The waiting room for about 12 people was overlooked by a receptionist’s nook. A passage beyond lead to a maze of hallways passing numerous empty offices – no staff, no paperwork, no decoration, just a computer – often turned off. I soon discovered that after waiting for 10-50 minutes past my appointment time, a distant voice would holler my name. I would stand, look down the passageway, to see an anonymous stranger – presumably a consultant – waving at me. The first time this happened I thought I might have struck a particularly inept or rude person, but this was regular practice. It happened to every job seeker, every time. A long wait, and then an ill-mannered shout!

Now, this might seem like an exaggeration, but I swear that it’s true. For the year I was with this Provider I saw someone different EVERY time. I would write down their name at the start of the “interview” but cross it out and replace it when someone new appeared at the next visit. This continued until I had quite a long list of ex-consultants. Where did they come from and where did they go? I have no idea! Although the premises was large and featured many offices, I never saw more than three staff at any one time. On many occasions there was just one, with a waiting room filled with job seekers. Once, my interview took place at the receptionist’s counter, in between phone calls.

The consultants, if you could call them that, were NEVER prepared. Although I’d provided my resume on several occasions and in various formats, the consultants never had one on hand. And, even though my job applications had been entered into the Job Active database, the consultants either didn’t know how to access the information or didn’t care.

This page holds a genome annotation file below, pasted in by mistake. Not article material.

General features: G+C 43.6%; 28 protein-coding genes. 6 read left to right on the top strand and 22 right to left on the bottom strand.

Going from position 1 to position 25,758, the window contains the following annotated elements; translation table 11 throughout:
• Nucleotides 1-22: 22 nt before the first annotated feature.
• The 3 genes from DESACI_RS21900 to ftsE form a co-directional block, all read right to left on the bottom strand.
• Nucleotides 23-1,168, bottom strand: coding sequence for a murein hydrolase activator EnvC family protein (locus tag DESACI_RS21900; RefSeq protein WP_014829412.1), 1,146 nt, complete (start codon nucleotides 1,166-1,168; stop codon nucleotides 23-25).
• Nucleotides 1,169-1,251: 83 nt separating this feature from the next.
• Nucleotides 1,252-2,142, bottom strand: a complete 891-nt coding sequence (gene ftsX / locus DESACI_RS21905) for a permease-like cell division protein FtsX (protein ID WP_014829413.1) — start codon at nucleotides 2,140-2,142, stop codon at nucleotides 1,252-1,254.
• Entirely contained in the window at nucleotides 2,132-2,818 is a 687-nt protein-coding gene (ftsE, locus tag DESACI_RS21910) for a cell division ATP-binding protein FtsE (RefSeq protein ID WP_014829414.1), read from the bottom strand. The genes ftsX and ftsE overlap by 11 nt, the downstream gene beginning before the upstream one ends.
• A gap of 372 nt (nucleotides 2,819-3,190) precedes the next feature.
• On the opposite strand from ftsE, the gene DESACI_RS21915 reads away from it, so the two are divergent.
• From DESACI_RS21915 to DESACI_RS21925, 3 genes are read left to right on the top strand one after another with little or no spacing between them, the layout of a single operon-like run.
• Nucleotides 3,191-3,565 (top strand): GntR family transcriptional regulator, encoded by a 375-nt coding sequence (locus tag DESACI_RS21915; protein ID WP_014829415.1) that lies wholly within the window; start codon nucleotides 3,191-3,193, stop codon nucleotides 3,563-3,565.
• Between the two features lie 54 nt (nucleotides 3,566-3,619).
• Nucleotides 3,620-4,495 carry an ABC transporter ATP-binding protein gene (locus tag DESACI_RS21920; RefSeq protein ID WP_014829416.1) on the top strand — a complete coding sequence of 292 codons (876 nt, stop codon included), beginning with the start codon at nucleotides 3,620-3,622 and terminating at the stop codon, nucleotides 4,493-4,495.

Interviews invariably opened with questions like: “So, what sort of jobs have you applied for?” or “What sort of work would you like to do?”

I was only referred for one job while at this Provider. Despite having over 30 years’ experience in Financial Services, she insisted that I apply for a job as hotel waiter. It soon became apparent that the reason she was so insistent was that the job was with her previous employer.

In order to retain my Newstart Allowance I had to attend the interview. It was as humiliating as could be expected (particularly as the job she’d referred me for was NOT the one on offer.)

At one point, the Provider forced me to start a “business course” with an external organisation. The course might have been appropriate for someone who’d never worked before, but NOT for a mature job seeker. There were over 12 of us attempting to complete activities aimed at someone with no concept of basic work practices. (Interestingly, I later discovered that the training organisation and the Job Service Provider were owned by the same entity. Does this mean Centrelink was paying both – one as referee and one as trainer? Given that the “course” was completely inappropriate, this arrangement prompts all sorts of questions.)

The Provider even failed at the most basic level. Twice I incurred Demerit Points on my Job Active account, both of which were due to the Provider’s incompetence. When I asked for them to be removed I was told either “we can’t” or “we don’t know how”. Their final response was: “They’ll just disappear after a few months.”

Usually, Centrelink decide when and where you go when it comes to Job Service Providers (it’s all about who gets the money). But after a little preparation, I was able to disentangle myself from this Provider, much to the confusion of the consultant. (“Can he do this?)

I think my parting words were: “This office would be better run by children.”

Although, even empty offices would have been an improvement.